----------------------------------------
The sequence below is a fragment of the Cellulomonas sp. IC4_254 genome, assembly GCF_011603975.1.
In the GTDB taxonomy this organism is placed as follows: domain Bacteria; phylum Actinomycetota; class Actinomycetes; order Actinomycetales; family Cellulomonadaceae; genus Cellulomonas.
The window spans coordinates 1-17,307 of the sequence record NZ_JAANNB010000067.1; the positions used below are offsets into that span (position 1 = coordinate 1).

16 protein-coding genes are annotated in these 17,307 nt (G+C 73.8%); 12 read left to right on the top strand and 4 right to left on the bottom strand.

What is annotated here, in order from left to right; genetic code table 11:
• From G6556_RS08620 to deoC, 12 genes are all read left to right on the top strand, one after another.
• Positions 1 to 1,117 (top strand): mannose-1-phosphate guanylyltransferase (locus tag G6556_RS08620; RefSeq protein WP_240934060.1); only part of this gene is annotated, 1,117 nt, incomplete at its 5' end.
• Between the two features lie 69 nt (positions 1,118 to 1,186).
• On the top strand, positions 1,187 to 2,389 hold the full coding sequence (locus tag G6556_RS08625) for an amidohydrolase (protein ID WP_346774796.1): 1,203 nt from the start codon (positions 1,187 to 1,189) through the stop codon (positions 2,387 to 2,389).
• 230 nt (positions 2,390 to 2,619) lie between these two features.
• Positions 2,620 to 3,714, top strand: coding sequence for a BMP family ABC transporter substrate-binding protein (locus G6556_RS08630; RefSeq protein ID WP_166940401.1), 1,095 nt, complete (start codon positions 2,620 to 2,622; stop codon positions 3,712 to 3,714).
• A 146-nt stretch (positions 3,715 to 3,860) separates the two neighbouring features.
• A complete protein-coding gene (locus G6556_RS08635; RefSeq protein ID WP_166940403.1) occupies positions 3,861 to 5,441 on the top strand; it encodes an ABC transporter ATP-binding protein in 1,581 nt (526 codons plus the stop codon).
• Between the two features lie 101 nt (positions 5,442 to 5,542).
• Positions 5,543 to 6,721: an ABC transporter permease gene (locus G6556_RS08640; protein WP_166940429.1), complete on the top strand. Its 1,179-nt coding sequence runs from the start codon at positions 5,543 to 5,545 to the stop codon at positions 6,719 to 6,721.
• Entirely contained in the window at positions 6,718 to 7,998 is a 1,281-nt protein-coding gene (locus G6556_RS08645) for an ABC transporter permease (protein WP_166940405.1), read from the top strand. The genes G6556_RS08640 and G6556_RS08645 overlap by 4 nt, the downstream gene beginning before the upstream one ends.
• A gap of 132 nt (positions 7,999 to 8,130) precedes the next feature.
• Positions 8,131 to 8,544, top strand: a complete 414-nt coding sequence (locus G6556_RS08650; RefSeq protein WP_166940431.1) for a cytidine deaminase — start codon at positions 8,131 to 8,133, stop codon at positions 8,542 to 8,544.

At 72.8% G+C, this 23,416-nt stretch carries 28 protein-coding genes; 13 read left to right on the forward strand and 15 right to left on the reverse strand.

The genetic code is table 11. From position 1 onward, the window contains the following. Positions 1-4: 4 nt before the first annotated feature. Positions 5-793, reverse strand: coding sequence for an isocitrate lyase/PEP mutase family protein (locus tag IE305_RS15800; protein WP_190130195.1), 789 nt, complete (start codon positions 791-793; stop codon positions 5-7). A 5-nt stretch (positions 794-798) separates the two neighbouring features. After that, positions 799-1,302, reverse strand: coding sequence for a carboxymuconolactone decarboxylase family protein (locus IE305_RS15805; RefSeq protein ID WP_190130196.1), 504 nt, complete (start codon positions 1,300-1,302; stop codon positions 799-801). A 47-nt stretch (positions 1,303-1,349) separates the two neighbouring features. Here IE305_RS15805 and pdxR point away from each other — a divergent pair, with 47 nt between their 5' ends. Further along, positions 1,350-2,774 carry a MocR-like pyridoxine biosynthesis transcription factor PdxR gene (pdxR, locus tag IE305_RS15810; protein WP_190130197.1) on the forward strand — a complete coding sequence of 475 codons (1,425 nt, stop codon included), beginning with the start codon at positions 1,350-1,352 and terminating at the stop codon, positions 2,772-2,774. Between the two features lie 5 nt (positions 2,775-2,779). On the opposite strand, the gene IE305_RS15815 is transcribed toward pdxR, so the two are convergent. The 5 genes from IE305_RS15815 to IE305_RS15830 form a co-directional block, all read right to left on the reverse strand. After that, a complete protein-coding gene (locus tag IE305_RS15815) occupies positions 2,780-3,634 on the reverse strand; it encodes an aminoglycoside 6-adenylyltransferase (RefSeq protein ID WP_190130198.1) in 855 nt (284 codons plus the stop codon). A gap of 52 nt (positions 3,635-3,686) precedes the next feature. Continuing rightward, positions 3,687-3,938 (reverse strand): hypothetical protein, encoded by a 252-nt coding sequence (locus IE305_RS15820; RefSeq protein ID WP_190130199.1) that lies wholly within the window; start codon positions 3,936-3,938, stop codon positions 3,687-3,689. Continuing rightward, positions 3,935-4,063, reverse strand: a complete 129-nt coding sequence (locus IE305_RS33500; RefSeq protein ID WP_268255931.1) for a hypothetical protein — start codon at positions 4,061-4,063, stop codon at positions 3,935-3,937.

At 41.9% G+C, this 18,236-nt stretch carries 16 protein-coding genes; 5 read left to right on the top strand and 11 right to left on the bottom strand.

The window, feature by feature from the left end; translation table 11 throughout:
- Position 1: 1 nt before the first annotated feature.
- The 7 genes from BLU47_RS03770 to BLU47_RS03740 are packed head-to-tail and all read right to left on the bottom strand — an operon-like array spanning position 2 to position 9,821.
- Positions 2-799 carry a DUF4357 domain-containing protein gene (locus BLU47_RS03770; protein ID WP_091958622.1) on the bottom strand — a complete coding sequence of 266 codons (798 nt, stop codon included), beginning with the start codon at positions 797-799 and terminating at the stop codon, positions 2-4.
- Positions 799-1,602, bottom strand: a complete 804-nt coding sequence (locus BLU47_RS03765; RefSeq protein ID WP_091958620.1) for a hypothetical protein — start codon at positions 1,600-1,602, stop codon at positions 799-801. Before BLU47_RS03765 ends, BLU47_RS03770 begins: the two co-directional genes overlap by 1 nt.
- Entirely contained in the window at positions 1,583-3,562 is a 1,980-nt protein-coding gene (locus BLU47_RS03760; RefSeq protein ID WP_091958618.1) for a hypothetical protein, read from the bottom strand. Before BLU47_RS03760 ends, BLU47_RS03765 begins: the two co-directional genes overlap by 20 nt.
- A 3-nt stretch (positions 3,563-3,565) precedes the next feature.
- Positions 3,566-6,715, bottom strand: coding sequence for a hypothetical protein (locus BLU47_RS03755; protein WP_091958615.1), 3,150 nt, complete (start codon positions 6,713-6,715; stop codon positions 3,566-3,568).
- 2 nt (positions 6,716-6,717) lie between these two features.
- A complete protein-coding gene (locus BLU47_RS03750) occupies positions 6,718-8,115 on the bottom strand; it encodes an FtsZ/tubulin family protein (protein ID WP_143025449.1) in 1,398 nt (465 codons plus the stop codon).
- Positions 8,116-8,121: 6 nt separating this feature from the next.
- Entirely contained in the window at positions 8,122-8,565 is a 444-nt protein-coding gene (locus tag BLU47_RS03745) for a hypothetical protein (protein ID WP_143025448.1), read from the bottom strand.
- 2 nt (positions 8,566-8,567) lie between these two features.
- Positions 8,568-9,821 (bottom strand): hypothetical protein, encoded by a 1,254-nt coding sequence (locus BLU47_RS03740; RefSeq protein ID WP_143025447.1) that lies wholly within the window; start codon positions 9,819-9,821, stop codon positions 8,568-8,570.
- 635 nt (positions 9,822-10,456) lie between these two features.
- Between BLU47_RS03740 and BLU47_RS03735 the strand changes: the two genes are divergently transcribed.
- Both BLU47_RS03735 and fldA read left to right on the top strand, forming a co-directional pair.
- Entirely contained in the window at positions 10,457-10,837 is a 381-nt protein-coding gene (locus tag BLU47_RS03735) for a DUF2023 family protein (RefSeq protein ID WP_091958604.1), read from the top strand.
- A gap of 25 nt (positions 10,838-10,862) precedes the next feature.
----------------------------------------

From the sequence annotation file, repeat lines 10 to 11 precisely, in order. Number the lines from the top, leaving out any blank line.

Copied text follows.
• 230 nt (positions 2,390 to 2,619) lie between these two features.
• Positions 2,620 to 3,714, top strand: coding sequence for a BMP family ABC transporter substrate-binding protein (locus G6556_RS08630; RefSeq protein ID WP_166940401.1), 1,095 nt, complete (start codon positions 2,620 to 2,622; stop codon positions 3,712 to 3,714).